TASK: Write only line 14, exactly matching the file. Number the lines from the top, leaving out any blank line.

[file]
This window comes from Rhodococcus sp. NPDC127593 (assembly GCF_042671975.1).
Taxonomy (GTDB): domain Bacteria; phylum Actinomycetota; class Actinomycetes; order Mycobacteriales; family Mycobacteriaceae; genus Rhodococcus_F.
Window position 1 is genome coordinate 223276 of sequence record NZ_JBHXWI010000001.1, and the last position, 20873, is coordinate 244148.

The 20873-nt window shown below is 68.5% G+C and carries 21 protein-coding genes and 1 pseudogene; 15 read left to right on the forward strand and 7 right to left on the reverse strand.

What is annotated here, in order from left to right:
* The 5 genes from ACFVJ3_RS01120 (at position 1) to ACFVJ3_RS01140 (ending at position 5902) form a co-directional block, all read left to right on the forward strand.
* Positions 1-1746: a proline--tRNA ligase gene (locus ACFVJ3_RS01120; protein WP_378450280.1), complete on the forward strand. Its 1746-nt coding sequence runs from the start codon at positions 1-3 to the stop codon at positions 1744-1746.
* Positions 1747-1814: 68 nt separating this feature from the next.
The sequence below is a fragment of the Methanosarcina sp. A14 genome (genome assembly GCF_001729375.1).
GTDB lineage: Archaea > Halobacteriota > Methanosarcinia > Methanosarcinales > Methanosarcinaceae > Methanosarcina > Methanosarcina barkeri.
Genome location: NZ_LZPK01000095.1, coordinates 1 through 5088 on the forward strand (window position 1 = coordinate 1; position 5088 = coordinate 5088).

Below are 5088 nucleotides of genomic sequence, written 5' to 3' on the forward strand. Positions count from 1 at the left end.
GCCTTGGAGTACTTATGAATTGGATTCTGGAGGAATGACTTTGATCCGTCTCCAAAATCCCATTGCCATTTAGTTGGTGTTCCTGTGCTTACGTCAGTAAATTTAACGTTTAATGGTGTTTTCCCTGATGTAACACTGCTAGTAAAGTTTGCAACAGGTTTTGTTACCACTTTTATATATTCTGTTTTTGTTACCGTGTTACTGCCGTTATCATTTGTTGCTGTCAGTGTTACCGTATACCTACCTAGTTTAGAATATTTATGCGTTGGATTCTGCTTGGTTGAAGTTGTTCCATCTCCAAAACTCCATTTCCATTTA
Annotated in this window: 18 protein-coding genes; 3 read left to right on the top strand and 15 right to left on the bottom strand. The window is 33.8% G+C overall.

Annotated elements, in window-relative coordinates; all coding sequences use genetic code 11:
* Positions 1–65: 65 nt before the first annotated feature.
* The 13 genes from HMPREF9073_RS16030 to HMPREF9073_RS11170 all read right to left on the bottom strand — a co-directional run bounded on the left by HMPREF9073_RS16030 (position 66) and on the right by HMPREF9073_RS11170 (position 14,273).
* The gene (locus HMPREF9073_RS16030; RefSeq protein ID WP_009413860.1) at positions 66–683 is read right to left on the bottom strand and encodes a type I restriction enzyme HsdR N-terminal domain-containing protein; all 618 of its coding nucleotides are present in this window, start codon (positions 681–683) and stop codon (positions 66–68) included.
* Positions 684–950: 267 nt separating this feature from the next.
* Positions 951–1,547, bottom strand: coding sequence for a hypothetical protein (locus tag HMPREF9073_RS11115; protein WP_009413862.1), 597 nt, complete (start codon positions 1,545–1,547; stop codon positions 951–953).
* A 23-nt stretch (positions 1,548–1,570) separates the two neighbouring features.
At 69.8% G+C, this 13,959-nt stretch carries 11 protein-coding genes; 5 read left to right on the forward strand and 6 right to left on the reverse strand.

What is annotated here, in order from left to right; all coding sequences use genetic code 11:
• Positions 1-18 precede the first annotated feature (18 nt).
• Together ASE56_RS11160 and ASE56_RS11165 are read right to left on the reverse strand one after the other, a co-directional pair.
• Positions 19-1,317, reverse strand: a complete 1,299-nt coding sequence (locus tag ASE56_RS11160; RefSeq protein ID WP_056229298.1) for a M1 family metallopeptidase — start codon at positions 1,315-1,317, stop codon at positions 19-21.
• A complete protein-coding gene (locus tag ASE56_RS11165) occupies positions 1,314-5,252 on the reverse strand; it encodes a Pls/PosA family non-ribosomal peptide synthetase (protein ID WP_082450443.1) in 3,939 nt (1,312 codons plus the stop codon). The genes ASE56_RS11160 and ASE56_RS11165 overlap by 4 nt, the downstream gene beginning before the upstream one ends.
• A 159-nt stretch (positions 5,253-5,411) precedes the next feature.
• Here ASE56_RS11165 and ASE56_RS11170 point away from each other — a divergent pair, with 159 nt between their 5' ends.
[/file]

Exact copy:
Annotated in this window: 18 protein-coding genes; 3 read left to right on the top strand and 15 right to left on the bottom strand. The window is 33.8% G+C overall.